After stopping the production of its COVID-19 vaccine at an Emergent Biosolutions facility in Baltimore, AstraZeneca (LON:AZN) is in negotiations with Catalent (NYSE:CTLT) to shift production to one of its plants in nearby Harmans, Md.
FDA has yet to authorize the AstraZeneca COVID-19 vaccine, although it has won full approval in Australia and Brazil and has received emergency use authorization (EUA) in 168 other countries.
As a majority of U.S. citizens have already received at least one COVID-19 vaccine dose, officials at AstraZeneca are reportedly mulling the option of pursuing full approval of its vaccine instead of EUA, according to The Wall Street Journal.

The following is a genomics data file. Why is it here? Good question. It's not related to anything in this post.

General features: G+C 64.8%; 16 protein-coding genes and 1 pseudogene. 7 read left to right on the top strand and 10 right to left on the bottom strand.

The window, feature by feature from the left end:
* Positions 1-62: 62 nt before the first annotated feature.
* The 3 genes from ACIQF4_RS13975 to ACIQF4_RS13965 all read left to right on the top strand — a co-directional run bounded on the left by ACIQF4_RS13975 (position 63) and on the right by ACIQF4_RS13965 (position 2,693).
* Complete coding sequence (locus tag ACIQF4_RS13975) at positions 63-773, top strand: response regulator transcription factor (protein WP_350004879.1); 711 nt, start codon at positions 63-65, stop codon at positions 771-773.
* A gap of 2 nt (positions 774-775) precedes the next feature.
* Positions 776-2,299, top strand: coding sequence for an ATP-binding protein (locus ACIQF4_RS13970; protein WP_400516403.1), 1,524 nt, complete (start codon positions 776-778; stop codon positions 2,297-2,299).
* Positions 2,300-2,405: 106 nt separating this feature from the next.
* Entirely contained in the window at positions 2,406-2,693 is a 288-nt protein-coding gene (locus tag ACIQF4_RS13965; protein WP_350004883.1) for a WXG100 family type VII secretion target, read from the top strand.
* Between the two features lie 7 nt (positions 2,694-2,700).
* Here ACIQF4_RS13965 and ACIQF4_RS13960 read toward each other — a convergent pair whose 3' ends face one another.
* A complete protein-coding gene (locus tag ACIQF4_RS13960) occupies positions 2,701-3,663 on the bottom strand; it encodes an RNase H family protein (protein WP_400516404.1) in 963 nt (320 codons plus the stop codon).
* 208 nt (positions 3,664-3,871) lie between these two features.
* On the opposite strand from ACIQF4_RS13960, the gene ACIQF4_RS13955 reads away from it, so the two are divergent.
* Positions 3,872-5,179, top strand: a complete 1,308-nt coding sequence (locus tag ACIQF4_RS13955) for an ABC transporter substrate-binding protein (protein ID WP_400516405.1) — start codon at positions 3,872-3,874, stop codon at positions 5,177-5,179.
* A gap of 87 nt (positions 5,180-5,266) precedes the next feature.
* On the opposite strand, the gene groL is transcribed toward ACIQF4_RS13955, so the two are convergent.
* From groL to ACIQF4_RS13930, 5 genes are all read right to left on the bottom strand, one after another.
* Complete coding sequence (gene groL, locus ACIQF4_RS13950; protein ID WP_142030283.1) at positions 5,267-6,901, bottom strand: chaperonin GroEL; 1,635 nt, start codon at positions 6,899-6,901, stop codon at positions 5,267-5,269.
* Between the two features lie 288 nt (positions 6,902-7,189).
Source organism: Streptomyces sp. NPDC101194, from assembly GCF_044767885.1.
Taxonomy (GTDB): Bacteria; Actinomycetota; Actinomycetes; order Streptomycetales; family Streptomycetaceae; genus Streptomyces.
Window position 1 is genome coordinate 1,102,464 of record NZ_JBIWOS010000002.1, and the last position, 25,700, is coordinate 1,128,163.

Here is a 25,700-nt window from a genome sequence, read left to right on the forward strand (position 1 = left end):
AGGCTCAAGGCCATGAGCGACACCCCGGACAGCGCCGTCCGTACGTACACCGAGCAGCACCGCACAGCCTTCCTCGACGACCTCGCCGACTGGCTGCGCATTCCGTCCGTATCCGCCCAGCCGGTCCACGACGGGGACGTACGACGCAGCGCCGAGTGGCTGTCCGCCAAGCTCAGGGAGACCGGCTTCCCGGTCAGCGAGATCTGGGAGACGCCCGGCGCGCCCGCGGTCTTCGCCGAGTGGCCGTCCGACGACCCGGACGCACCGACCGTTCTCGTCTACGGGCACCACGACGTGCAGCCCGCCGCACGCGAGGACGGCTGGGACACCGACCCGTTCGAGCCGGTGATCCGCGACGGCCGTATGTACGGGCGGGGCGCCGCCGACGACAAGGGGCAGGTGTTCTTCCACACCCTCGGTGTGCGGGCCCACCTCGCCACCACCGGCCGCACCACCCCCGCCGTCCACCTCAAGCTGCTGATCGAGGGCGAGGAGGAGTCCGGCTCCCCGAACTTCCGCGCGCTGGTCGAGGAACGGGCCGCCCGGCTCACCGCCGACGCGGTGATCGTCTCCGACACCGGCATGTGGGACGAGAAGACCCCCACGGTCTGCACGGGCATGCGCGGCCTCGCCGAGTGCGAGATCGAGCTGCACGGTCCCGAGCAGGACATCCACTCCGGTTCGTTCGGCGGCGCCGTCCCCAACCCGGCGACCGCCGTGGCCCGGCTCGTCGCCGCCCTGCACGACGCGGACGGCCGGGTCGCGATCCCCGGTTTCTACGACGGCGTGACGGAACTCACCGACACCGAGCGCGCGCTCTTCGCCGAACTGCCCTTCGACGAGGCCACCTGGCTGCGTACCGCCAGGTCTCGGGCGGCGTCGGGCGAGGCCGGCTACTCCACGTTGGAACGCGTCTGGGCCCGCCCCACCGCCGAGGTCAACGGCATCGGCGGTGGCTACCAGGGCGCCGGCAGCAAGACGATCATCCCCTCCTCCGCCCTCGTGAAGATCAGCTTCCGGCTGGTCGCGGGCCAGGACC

The U.S. government required Emergent Biosolutions to halt production of the AstraZeneca vaccine after a production error forced Emergent to discard 15 million COVID-19 vaccine doses. Emergent intended to produce AstraZeneca’s and Johnson & Johnson’s adenovirus-vectored vaccines in the same facility.
“We can confirm we are working with Catalent but have not disclosed specific details on supply,” Holly Campbell, an AstraZeneca spokeswoman, told The New York Times.
It is unclear what kind of role the AstraZeneca vaccine would play in the United States. At present, two-thirds of Americans have a clear preference for the mRNA vaccines from Pfizer and Moderna, according to a recent survey. Only 9% prefer the single-dose vaccine from Johnson & Johnson (NYSE:JNJ), which is broadly similar to the AstraZeneca vaccine. The latter vaccine, however, requires two doses.
Researchers have linked both the AstraZeneca and Johnson & Johnson vaccines to extremely rare blood clots.